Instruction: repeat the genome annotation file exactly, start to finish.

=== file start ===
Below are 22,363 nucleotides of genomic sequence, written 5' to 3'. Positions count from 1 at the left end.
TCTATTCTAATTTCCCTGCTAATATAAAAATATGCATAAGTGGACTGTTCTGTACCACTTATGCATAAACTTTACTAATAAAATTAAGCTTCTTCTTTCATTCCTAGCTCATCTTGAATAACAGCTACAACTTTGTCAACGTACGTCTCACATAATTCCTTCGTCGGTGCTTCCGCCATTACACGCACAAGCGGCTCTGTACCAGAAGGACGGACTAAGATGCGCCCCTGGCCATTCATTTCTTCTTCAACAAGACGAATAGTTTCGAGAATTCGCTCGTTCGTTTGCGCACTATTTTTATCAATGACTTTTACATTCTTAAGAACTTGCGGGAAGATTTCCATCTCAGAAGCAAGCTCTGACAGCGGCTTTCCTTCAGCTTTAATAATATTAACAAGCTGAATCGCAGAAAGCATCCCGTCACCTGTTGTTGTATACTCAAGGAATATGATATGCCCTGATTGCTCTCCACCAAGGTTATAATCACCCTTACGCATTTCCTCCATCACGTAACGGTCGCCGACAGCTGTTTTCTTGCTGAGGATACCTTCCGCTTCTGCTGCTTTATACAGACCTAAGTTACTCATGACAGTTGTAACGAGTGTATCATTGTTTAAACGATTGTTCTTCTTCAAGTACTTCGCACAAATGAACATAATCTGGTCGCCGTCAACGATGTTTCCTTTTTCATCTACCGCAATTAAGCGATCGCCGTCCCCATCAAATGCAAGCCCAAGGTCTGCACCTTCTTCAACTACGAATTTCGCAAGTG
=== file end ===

Below are 22,363 nucleotides of genomic sequence, written 5' to 3'. Positions count from 1 at the left end.
TCTATTCTAATTTCCCTGCTAATATAAAAATATGCATAAGTGGACTGTTCTGTACCACTTATGCATAAACTTTACTAATAAAATTAAGCTTCTTCTTTCATTCCTAGCTCATCTTGAATAACAGCTACAACTTTGTCAACGTACGTCTCACATAATTCCTTCGTCGGTGCTTCCGCCATTACACGCACAAGCGGCTCTGTACCAGAAGGACGGACTAAGATGCGCCCCTGGCCATTCATTTCTTCTTCAACAAGACGAATAGTTTCGAGAATTCGCTCGTTCGTTTGCGCACTATTTTTATCAATGACTTTTACATTCTTAAGAACTTGCGGGAAGATTTCCATCTCAGAAGCAAGCTCTGACAGCGGCTTTCCTTCAGCTTTAATAATATTAACAAGCTGAATCGCAGAAAGCATCCCGTCACCTGTTGTTGTATACTCAAGGAATATGATATGCCCTGATTGCTCTCCACCAAGGTTATAATCACCCTTACGCATTTCCTCCATCACGTAACGGTCGCCGACAGCTGTTTTCTTGCTGAGGATACCTTCCGCTTCTGCTGCTTTATACAGACCTAAGTTACTCATGACAGTTGTAACGAGTGTATCATTGTTTAAACGATTGTTCTTCTTCAAGTACTTCGCACAAATGAACATAATCTGGTCGCCGTCAACGATGTTTCCTTTTTCATCTACCGCAATTAAGCGATCGCCGTCCCCATCAAATGCAAGCCCAAGGTCTGCACCTTCTTCAACTACGAATTTCGCAAGTG